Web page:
This one’s not even an album, it’s podcast. It is four hours long.

https://strombo.com/radio/episode/hip30-a-celebration-of-canadas-band-the-tragically-hip/

I think we’re all still a little sad about Gord Downie. For me, Gord was the guy who taught me you could write shitkicking rock songs about colonialism or small town angst. The Hip is singular in Canadian music history, and so here’s four hours of recreations, extrapolations and inversions of their songs.

My favourite thing about this selection is how it throws the Hip into relief. Like, nobody would say they’re face-melting rock ‘n’ roll wizards with fingers of gold and feel for days, but they had something that is demonstrably difficult to recapture. Witness Blue Rodeo and The Rheostatics just barely hanging on through “Bobcaygeon”, not locking the groove at all. Witness the Barenaked Ladies low-gear version of “Ahead by a Century” just not getting off the ground at all. Witness the Sadies not having any idea what to do with “Long Time Running”. Some of the best bands in the country can’t ride out these tunes, and it’s really hard to say why.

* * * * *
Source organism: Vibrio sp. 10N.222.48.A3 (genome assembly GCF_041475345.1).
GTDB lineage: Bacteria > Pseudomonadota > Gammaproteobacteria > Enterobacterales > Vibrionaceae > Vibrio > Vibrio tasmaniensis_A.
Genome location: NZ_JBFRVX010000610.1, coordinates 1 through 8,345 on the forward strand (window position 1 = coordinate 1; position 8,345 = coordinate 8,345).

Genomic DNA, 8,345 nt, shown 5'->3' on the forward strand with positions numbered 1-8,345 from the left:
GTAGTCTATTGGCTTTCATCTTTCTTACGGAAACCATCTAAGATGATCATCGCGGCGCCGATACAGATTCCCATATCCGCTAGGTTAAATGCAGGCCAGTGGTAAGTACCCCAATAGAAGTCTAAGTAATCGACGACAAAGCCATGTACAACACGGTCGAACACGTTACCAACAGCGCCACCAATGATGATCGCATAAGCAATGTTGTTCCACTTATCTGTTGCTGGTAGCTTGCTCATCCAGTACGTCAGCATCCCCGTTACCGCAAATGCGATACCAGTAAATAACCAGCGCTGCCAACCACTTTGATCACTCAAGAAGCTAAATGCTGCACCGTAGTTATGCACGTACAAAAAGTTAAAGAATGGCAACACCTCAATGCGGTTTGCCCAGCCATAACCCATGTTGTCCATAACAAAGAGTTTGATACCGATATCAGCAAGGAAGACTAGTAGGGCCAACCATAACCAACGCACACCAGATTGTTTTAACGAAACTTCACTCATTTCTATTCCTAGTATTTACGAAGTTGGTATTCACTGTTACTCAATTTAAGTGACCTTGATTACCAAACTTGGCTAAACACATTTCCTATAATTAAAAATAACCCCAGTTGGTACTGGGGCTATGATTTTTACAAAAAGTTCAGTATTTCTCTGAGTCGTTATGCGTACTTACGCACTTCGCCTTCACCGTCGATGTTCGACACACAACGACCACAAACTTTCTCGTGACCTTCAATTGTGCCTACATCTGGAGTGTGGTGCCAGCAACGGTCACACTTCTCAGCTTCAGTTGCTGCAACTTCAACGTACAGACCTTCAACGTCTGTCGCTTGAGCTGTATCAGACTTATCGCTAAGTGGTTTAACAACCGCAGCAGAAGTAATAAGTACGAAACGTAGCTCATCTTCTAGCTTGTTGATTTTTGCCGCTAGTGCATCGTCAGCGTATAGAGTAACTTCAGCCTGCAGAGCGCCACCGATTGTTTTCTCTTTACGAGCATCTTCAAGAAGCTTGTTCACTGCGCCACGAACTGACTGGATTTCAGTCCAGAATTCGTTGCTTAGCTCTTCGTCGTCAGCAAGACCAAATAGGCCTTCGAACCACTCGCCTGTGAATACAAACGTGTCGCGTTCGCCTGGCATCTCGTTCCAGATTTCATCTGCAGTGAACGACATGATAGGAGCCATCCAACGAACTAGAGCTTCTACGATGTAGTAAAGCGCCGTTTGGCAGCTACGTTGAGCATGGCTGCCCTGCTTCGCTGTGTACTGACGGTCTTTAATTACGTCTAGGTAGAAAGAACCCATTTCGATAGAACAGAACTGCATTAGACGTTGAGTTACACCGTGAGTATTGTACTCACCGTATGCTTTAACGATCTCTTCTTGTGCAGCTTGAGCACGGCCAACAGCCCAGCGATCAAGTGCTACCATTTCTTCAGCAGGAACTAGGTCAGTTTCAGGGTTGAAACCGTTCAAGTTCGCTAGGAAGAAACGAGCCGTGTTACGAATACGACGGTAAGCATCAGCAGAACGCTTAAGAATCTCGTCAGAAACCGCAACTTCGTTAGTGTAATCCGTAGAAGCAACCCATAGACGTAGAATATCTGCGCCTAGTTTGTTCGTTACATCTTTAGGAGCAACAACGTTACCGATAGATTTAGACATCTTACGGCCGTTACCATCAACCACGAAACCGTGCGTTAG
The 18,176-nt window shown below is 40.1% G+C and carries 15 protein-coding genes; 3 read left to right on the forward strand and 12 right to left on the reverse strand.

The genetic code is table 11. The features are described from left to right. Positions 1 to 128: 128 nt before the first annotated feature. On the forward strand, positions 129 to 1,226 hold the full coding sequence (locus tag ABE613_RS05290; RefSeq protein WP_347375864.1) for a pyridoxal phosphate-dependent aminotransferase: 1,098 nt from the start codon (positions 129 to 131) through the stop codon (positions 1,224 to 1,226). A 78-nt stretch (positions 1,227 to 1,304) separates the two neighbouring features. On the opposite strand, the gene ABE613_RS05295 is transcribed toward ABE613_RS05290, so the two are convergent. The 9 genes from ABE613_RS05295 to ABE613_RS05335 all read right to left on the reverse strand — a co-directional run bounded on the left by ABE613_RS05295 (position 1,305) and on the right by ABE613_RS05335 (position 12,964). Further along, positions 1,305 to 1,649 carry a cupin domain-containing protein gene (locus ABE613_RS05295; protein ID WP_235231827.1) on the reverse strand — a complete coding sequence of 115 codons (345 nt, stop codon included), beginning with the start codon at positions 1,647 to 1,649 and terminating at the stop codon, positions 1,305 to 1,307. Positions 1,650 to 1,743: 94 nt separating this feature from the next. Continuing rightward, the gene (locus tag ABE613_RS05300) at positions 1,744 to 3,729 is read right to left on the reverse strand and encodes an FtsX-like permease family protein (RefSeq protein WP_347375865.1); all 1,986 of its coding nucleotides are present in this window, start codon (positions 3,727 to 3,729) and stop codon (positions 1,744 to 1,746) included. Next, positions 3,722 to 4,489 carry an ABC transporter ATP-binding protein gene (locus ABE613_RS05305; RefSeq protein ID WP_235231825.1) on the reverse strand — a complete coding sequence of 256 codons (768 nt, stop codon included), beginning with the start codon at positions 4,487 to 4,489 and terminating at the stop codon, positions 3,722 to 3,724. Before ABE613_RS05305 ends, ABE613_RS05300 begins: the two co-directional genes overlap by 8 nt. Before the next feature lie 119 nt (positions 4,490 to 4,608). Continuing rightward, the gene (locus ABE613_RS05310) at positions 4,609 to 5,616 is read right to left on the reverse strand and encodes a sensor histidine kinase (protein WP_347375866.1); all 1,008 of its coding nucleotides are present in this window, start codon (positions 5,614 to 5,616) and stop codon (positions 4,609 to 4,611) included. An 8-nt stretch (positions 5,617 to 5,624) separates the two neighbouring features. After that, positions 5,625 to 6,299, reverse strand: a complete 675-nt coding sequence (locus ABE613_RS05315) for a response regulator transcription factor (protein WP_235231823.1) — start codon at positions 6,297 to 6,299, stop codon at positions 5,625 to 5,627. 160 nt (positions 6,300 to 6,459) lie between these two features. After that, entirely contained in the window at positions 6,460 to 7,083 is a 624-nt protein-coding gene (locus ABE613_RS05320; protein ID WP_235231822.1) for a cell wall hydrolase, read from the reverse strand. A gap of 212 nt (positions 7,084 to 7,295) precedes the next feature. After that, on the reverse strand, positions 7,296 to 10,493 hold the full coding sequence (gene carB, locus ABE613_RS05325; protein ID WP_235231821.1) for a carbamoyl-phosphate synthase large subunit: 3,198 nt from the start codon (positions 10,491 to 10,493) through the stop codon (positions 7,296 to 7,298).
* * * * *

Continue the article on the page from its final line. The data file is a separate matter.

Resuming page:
The bright spots, though, are very bright. Harrison’s deconstructed neo-soul rendition of “Poets” is tremendously powerful. Skydiggers’ “Depression Suite” is just voice and ukulele but no matter how shaky it runs deep. Silver Pools turn in an apocalyptic “Nautical Disaster”. And then, almost at the very end of the 4 hour show, Julie Doiron steals the whole show. Her version of “Titanic Terrarium” reaches into the tune and pulls out the heart of it, plaintively beating, unfussy and fully developed. 

There’s another article to be written about how the Tragically Hip fit into three decades of Canadian music, or you could just listen to this.

“We don’t declare the war on idleness when outside it’s cold and shitty”

About Jesse Conlang

Jesse Conlang lives in Edmonton, Alberta, where he has trained squirrels to operate pens and pencils at his whim. You can probably tell that by the quality of the work.